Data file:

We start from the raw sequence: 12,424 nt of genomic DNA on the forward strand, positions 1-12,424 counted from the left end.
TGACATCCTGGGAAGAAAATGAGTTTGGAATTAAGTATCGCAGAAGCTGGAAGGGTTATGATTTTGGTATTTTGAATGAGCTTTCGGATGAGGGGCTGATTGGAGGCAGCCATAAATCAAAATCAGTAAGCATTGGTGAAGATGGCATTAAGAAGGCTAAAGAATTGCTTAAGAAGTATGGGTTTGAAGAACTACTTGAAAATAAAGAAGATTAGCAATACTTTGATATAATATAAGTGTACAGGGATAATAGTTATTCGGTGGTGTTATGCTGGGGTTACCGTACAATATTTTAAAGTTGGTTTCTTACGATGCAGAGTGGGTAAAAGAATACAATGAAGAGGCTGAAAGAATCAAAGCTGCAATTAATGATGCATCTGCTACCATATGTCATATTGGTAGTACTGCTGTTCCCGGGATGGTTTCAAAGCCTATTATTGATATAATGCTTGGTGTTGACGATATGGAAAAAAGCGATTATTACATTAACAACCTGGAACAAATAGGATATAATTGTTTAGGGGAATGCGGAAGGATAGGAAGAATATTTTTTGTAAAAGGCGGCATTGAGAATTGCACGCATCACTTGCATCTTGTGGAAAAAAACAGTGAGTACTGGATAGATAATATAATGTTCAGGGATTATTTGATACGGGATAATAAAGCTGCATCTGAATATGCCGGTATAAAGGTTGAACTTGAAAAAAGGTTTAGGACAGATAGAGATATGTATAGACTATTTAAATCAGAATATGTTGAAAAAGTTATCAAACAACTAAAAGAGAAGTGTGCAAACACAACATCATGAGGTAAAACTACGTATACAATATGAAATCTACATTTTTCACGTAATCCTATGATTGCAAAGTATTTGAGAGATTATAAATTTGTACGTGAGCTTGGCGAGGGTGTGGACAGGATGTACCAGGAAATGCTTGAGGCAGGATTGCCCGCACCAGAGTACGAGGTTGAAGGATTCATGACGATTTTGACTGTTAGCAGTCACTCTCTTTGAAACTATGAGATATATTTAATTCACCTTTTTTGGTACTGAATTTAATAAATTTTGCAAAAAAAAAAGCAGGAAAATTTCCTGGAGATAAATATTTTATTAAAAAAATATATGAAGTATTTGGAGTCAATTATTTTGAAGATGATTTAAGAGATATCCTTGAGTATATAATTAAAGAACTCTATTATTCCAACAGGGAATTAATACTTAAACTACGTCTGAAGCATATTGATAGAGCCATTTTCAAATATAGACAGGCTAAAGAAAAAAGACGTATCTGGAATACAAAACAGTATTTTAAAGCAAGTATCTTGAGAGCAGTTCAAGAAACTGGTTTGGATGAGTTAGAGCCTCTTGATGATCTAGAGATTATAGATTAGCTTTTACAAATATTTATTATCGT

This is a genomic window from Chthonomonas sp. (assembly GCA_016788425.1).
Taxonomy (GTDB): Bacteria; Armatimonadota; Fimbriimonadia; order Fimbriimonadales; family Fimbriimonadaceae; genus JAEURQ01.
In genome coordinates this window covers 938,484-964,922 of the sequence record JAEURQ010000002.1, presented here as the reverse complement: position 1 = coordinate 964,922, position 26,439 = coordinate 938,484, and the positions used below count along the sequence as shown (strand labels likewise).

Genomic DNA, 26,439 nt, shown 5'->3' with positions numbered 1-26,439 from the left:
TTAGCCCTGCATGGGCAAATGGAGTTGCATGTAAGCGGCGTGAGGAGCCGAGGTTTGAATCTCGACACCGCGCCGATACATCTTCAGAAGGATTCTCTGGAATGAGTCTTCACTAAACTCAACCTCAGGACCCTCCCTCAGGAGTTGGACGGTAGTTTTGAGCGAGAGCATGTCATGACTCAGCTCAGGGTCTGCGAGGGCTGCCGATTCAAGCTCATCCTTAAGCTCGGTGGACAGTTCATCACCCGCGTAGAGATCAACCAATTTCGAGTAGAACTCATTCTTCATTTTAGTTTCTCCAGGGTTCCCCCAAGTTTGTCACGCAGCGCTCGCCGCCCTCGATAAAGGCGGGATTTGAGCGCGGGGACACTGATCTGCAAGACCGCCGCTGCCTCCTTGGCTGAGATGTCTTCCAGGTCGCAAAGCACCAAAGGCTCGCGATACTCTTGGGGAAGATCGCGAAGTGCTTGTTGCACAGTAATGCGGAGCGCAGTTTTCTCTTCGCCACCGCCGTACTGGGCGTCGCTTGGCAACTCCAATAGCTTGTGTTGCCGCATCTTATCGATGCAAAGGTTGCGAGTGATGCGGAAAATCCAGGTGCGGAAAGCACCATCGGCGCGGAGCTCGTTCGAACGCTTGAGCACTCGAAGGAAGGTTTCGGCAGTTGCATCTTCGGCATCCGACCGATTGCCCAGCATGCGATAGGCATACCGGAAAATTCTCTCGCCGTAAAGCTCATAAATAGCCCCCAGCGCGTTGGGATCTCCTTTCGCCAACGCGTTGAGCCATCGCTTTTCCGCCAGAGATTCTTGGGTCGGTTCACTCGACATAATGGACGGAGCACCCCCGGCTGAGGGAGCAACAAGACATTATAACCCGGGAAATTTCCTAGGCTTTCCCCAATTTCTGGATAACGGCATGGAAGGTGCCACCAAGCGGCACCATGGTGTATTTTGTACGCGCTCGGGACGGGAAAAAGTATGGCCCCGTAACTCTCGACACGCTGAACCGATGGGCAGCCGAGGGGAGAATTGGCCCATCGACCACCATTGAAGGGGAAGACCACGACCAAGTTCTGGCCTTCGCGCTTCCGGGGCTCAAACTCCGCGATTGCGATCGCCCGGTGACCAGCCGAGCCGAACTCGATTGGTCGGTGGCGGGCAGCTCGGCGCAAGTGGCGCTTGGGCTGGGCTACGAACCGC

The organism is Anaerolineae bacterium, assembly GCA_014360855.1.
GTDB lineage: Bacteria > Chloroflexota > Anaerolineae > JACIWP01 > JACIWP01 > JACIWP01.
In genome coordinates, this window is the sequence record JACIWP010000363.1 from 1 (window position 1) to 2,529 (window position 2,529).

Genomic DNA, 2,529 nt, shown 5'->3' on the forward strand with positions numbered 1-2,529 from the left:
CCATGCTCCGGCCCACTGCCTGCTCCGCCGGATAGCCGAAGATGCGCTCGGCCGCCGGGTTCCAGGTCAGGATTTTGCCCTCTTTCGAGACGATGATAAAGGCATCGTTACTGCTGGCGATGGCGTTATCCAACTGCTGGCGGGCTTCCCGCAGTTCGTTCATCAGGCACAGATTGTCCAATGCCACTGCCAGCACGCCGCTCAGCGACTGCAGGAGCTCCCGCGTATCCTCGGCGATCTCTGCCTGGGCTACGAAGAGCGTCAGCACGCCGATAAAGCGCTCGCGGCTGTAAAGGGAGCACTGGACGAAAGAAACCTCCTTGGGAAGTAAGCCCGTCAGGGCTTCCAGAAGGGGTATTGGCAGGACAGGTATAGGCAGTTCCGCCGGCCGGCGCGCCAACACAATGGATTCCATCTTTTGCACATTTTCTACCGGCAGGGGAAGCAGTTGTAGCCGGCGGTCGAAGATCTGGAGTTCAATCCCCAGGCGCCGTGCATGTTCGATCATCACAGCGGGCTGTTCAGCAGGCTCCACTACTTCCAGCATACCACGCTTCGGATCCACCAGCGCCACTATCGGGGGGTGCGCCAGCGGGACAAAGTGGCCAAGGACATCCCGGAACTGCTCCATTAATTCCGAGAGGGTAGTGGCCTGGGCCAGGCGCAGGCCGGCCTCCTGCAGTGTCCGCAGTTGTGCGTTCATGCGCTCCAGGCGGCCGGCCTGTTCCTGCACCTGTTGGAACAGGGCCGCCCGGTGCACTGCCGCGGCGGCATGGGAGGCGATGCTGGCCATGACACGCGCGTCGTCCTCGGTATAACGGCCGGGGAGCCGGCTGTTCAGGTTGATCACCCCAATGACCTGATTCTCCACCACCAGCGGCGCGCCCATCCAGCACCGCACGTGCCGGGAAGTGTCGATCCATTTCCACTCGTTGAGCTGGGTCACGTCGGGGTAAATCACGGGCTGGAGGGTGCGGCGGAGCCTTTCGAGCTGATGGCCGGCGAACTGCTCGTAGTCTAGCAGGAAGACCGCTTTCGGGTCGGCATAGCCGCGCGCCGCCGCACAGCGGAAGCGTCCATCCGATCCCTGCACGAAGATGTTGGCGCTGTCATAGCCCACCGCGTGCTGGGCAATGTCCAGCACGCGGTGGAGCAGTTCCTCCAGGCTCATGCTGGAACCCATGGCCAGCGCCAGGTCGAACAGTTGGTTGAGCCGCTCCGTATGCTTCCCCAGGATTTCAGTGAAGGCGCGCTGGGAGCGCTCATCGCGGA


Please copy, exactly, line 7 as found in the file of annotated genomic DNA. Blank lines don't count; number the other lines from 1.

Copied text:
TTAGCCCTGCATGGGCAAATGGAGTTGCATGTAAGCGGCGTGAGGAGCCGAGGTTTGAATCTCGACACCGCGCCGATACATCTTCAGAAGGATTCTCTGGAATGAGTCTTCACTAAACTCAACCTCAGGACCCTCCCTCAGGAGTTGGACGGTAGTTTTGAGCGAGAGCATGTCATGACTCAGCTCAGGGTCTGCGAGGGCTGCCGATTCAAGCTCATCCTTAAGCTCGGTGGACAGTTCATCACCCGCGTAGAGATCAACCAATTTCGAGTAGAACTCATTCTTCATTTTAGTTTCTCCAGGGTTCCCCCAAGTTTGTCACGCAGCGCTCGCCGCCCTCGATAAAGGCGGGATTTGAGCGCGGGGACACTGATCTGCAAGACCGCCGCTGCCTCCTTGGCTGAGATGTCTTCCAGGTCGCAAAGCACCAAAGGCTCGCGATACTCTTGGGGAAGATCGCGAAGTGCTTGTTGCACAGTAATGCGGAGCGCAGTTTTCTCTTCGCCACCGCCGTACTGGGCGTCGCTTGGCAACTCCAATAGCTTGTGTTGCCGCATCTTATCGATGCAAAGGTTGCGAGTGATGCGGAAAATCCAGGTGCGGAAAGCACCATCGGCGCGGAGCTCGTTCGAACGCTTGAGCACTCGAAGGAAGGTTTCGGCAGTTGCATCTTCGGCATCCGACCGATTGCCCAGCATGCGATAGGCATACCGGAAAATTCTCTCGCCGTAAAGCTCATAAATAGCCCCCAGCGCGTTGGGATCTCCTTTCGCCAACGCGTTGAGCCATCGCTTTTCCGCCAGAGATTCTTGGGTCGGTTCACTCGACATAATGGACGGAGCACCCCCGGCTGAGGGAGCAACAAGACATTATAACCCGGGAAATTTCCTAGGCTTTCCCCAATTTCTGGATAACGGCATGGAAGGTGCCACCAAGCGGCACCATGGTGTATTTTGTACGCGCTCGGGACGGGAAAAAGTATGGCCCCGTAACTCTCGACACGCTGAACCGATGGGCAGCCGAGGGGAGAATTGGCCCATCGACCACCATTGAAGGGGAAGACCACGACCAAGTTCTGGCCTTCGCGCTTCCGGGGCTCAAACTCCGCGATTGCGATCGCCCGGTGACCAGCCGAGCCGAACTCGATTGGTCGGTGGCGGGCAGCTCGGCGCAAGTGGCGCTTGGGCTGGGCTACGAACCGC